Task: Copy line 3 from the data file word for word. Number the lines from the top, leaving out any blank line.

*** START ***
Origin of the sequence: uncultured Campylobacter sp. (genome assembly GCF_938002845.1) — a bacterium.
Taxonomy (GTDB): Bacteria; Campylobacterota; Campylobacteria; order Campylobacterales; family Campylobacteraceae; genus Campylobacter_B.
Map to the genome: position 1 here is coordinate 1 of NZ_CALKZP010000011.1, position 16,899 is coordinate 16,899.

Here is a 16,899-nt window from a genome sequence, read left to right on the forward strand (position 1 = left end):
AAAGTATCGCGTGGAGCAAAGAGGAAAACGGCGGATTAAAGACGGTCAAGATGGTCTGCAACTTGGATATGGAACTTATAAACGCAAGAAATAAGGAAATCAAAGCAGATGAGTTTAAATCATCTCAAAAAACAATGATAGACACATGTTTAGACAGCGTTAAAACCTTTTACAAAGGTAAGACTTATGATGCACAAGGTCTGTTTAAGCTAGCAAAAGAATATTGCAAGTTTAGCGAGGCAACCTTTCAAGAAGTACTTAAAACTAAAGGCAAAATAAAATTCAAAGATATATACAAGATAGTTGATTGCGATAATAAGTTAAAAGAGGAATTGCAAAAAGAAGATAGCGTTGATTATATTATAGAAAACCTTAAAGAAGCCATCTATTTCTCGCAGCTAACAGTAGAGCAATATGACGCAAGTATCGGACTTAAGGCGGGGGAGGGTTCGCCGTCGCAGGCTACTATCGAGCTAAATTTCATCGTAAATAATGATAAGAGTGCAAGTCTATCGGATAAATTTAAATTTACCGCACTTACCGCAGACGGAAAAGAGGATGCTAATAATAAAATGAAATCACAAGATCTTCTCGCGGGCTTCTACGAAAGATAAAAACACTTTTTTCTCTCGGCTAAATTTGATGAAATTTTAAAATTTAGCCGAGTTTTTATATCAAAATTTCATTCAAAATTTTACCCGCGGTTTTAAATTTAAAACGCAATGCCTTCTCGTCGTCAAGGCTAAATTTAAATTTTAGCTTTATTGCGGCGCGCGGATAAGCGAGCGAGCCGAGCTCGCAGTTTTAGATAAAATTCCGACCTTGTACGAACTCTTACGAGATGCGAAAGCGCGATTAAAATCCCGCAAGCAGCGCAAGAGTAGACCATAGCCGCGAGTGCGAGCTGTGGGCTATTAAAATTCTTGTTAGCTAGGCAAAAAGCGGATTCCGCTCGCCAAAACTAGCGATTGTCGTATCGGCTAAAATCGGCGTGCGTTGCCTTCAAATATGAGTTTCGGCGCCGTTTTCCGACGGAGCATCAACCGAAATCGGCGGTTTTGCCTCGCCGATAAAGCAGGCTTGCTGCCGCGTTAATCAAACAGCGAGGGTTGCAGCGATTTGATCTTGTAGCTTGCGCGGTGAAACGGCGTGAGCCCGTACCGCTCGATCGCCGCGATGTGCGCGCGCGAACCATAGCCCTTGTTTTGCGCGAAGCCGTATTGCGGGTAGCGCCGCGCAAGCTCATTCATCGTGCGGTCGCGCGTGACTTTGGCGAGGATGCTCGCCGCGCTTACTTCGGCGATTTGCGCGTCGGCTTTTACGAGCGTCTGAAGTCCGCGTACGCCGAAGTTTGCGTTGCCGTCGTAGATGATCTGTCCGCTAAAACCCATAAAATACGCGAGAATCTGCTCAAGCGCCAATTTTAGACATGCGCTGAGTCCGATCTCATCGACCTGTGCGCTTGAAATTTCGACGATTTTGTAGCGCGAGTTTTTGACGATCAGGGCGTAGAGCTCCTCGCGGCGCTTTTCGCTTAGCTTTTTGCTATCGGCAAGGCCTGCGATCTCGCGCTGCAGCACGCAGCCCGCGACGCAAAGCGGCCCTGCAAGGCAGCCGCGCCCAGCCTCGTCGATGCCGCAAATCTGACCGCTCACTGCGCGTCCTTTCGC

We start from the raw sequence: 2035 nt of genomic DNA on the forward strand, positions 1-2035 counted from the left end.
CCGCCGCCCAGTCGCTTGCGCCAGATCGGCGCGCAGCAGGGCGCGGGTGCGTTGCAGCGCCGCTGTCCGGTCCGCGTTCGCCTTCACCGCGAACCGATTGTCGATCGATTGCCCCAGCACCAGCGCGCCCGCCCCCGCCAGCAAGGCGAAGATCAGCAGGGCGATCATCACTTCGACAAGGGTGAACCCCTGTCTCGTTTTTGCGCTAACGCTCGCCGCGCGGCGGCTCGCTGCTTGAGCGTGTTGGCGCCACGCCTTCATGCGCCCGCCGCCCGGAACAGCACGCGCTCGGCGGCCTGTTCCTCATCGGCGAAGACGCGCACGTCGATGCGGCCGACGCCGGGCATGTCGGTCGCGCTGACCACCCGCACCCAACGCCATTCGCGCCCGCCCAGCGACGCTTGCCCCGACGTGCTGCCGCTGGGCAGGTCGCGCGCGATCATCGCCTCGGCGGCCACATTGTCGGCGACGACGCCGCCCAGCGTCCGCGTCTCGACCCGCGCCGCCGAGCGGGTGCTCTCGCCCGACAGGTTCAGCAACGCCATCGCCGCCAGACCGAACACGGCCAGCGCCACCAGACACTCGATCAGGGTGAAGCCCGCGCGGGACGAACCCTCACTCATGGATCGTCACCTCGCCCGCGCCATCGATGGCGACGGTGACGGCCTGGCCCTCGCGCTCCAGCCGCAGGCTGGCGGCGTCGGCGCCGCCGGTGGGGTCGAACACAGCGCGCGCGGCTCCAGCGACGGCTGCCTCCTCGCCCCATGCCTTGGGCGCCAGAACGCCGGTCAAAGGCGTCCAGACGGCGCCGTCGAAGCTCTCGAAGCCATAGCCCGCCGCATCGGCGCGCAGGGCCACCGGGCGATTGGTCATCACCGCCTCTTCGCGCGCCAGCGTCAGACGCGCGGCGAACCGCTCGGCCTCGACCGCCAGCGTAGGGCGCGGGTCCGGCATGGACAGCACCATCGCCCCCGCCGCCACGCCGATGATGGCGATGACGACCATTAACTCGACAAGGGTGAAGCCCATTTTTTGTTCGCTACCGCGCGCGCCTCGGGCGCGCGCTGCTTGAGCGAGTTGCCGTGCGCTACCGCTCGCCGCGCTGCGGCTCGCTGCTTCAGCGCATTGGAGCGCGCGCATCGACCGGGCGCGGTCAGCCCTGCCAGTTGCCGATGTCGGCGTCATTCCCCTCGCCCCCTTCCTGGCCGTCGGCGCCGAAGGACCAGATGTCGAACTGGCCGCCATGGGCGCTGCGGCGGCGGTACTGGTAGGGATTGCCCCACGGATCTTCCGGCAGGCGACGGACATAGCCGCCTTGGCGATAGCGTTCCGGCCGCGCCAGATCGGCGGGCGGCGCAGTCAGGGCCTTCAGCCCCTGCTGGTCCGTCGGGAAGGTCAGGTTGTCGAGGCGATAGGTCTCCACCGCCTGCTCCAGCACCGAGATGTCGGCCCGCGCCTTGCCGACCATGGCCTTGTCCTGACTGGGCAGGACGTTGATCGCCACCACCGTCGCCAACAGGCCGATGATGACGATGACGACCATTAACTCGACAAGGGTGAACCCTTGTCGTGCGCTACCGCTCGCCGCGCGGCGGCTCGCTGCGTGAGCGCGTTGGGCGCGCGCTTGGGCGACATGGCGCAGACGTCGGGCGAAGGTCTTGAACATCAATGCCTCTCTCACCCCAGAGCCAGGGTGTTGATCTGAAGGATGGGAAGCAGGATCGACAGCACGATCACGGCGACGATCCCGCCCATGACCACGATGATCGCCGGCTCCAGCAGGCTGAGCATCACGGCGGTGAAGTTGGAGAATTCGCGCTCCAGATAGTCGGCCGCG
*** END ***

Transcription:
Map to the genome: position 1 here is coordinate 1 of NZ_CALKZP010000011.1, position 16,899 is coordinate 16,899.